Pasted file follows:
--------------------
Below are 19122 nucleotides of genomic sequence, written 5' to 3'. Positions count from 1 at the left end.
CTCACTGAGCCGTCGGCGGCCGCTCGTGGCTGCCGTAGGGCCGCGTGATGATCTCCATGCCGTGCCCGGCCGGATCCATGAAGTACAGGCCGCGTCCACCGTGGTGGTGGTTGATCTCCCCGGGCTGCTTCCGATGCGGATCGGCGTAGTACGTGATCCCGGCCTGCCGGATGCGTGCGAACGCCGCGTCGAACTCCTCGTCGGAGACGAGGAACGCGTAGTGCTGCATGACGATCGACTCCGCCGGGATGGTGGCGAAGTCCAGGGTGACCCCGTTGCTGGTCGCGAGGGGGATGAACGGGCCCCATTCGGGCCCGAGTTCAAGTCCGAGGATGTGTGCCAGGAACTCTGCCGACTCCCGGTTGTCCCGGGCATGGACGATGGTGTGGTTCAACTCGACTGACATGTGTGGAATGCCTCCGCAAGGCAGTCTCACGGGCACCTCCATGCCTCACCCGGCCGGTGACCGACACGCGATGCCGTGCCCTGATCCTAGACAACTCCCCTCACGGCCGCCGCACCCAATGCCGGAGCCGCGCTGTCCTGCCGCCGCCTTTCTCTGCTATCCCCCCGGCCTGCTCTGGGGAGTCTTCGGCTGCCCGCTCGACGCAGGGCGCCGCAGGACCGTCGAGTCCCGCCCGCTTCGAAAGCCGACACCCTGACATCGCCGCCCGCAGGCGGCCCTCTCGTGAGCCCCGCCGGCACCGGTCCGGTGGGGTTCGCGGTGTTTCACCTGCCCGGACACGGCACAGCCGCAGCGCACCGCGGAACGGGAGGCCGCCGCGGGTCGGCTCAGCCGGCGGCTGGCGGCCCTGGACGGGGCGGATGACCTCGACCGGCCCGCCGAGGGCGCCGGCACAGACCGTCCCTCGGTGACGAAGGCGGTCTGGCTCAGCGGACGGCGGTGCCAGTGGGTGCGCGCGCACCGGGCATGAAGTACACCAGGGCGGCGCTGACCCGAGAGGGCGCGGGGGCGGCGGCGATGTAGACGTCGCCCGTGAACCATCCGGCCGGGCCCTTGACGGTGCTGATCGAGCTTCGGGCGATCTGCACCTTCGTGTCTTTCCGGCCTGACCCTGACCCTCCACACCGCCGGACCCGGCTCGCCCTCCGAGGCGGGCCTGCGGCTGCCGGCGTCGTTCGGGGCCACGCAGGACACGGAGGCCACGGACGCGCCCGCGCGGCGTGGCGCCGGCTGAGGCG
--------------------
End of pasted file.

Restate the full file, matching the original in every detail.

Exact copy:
Below are 19122 nucleotides of genomic sequence, written 5' to 3'. Positions count from 1 at the left end.
CTCACTGAGCCGTCGGCGGCCGCTCGTGGCTGCCGTAGGGCCGCGTGATGATCTCCATGCCGTGCCCGGCCGGATCCATGAAGTACAGGCCGCGTCCACCGTGGTGGTGGTTGATCTCCCCGGGCTGCTTCCGATGCGGATCGGCGTAGTACGTGATCCCGGCCTGCCGGATGCGTGCGAACGCCGCGTCGAACTCCTCGTCGGAGACGAGGAACGCGTAGTGCTGCATGACGATCGACTCCGCCGGGATGGTGGCGAAGTCCAGGGTGACCCCGTTGCTGGTCGCGAGGGGGATGAACGGGCCCCATTCGGGCCCGAGTTCAAGTCCGAGGATGTGTGCCAGGAACTCTGCCGACTCCCGGTTGTCCCGGGCATGGACGATGGTGTGGTTCAACTCGACTGACATGTGTGGAATGCCTCCGCAAGGCAGTCTCACGGGCACCTCCATGCCTCACCCGGCCGGTGACCGACACGCGATGCCGTGCCCTGATCCTAGACAACTCCCCTCACGGCCGCCGCACCCAATGCCGGAGCCGCGCTGTCCTGCCGCCGCCTTTCTCTGCTATCCCCCCGGCCTGCTCTGGGGAGTCTTCGGCTGCCCGCTCGACGCAGGGCGCCGCAGGACCGTCGAGTCCCGCCCGCTTCGAAAGCCGACACCCTGACATCGCCGCCCGCAGGCGGCCCTCTCGTGAGCCCCGCCGGCACCGGTCCGGTGGGGTTCGCGGTGTTTCACCTGCCCGGACACGGCACAGCCGCAGCGCACCGCGGAACGGGAGGCCGCCGCGGGTCGGCTCAGCCGGCGGCTGGCGGCCCTGGACGGGGCGGATGACCTCGACCGGCCCGCCGAGGGCGCCGGCACAGACCGTCCCTCGGTGACGAAGGCGGTCTGGCTCAGCGGACGGCGGTGCCAGTGGGTGCGCGCGCACCGGGCATGAAGTACACCAGGGCGGCGCTGACCCGAGAGGGCGCGGGGGCGGCGGCGATGTAGACGTCGCCCGTGAACCATCCGGCCGGGCCCTTGACGGTGCTGATCGAGCTTCGGGCGATCTGCACCTTCGTGTCTTTCCGGCCTGACCCTGACCCTCCACACCGCCGGACCCGGCTCGCCCTCCGAGGCGGGCCTGCGGCTGCCGGCGTCGTTCGGGGCCACGCAGGACACGGAGGCCACGGACGCGCCCGCGCGGCGTGGCGCCGGCTGAGGCG